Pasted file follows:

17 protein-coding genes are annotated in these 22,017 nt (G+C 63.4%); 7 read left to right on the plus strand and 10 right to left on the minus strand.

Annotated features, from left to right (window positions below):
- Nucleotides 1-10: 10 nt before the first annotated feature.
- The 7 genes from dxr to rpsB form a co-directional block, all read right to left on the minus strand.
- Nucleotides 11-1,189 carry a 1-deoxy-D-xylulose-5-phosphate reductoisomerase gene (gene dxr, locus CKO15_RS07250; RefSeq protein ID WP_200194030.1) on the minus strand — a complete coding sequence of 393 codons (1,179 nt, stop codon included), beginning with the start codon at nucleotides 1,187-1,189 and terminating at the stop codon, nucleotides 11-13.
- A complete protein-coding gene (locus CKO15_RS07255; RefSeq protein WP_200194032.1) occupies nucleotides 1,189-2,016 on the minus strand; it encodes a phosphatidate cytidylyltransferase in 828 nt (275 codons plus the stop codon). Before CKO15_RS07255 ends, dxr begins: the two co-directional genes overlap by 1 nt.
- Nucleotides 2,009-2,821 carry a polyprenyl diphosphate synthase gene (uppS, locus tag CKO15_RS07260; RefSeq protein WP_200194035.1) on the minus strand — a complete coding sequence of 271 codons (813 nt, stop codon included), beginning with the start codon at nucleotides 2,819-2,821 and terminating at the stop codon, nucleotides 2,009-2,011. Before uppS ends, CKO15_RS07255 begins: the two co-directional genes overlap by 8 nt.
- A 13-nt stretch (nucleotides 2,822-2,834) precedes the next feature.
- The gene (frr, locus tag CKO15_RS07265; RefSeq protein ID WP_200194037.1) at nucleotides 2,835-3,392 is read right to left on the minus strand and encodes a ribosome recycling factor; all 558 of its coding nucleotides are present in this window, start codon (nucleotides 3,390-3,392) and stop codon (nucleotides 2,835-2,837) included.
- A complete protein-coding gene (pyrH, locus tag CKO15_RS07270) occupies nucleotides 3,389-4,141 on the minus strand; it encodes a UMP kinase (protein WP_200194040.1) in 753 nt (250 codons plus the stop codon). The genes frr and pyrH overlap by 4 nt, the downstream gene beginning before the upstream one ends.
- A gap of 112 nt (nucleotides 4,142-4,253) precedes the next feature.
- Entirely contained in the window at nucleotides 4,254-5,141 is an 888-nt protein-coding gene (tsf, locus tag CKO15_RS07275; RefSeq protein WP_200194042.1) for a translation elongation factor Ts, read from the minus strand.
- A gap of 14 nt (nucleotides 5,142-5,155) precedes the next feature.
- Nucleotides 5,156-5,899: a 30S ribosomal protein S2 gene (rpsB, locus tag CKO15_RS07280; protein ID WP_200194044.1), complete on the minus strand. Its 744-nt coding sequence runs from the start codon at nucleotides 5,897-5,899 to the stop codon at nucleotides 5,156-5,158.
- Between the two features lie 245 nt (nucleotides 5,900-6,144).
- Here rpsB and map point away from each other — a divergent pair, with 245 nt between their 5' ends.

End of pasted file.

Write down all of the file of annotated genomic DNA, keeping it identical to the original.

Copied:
17 protein-coding genes are annotated in these 22,017 nt (G+C 63.4%); 7 read left to right on the plus strand and 10 right to left on the minus strand.

Annotated features, from left to right (window positions below):
- Nucleotides 1-10: 10 nt before the first annotated feature.
- The 7 genes from dxr to rpsB form a co-directional block, all read right to left on the minus strand.
- Nucleotides 11-1,189 carry a 1-deoxy-D-xylulose-5-phosphate reductoisomerase gene (gene dxr, locus CKO15_RS07250; RefSeq protein ID WP_200194030.1) on the minus strand — a complete coding sequence of 393 codons (1,179 nt, stop codon included), beginning with the start codon at nucleotides 1,187-1,189 and terminating at the stop codon, nucleotides 11-13.
- A complete protein-coding gene (locus CKO15_RS07255; RefSeq protein WP_200194032.1) occupies nucleotides 1,189-2,016 on the minus strand; it encodes a phosphatidate cytidylyltransferase in 828 nt (275 codons plus the stop codon). Before CKO15_RS07255 ends, dxr begins: the two co-directional genes overlap by 1 nt.
- Nucleotides 2,009-2,821 carry a polyprenyl diphosphate synthase gene (uppS, locus tag CKO15_RS07260; RefSeq protein WP_200194035.1) on the minus strand — a complete coding sequence of 271 codons (813 nt, stop codon included), beginning with the start codon at nucleotides 2,819-2,821 and terminating at the stop codon, nucleotides 2,009-2,011. Before uppS ends, CKO15_RS07255 begins: the two co-directional genes overlap by 8 nt.
- A 13-nt stretch (nucleotides 2,822-2,834) precedes the next feature.
- The gene (frr, locus tag CKO15_RS07265; RefSeq protein ID WP_200194037.1) at nucleotides 2,835-3,392 is read right to left on the minus strand and encodes a ribosome recycling factor; all 558 of its coding nucleotides are present in this window, start codon (nucleotides 3,390-3,392) and stop codon (nucleotides 2,835-2,837) included.
- A complete protein-coding gene (pyrH, locus tag CKO15_RS07270) occupies nucleotides 3,389-4,141 on the minus strand; it encodes a UMP kinase (protein WP_200194040.1) in 753 nt (250 codons plus the stop codon). The genes frr and pyrH overlap by 4 nt, the downstream gene beginning before the upstream one ends.
- A gap of 112 nt (nucleotides 4,142-4,253) precedes the next feature.
- Entirely contained in the window at nucleotides 4,254-5,141 is an 888-nt protein-coding gene (tsf, locus tag CKO15_RS07275; RefSeq protein WP_200194042.1) for a translation elongation factor Ts, read from the minus strand.
- A gap of 14 nt (nucleotides 5,142-5,155) precedes the next feature.
- Nucleotides 5,156-5,899: a 30S ribosomal protein S2 gene (rpsB, locus tag CKO15_RS07280; protein ID WP_200194044.1), complete on the minus strand. Its 744-nt coding sequence runs from the start codon at nucleotides 5,897-5,899 to the stop codon at nucleotides 5,156-5,158.
- Between the two features lie 245 nt (nucleotides 5,900-6,144).
- Here rpsB and map point away from each other — a divergent pair, with 245 nt between their 5' ends.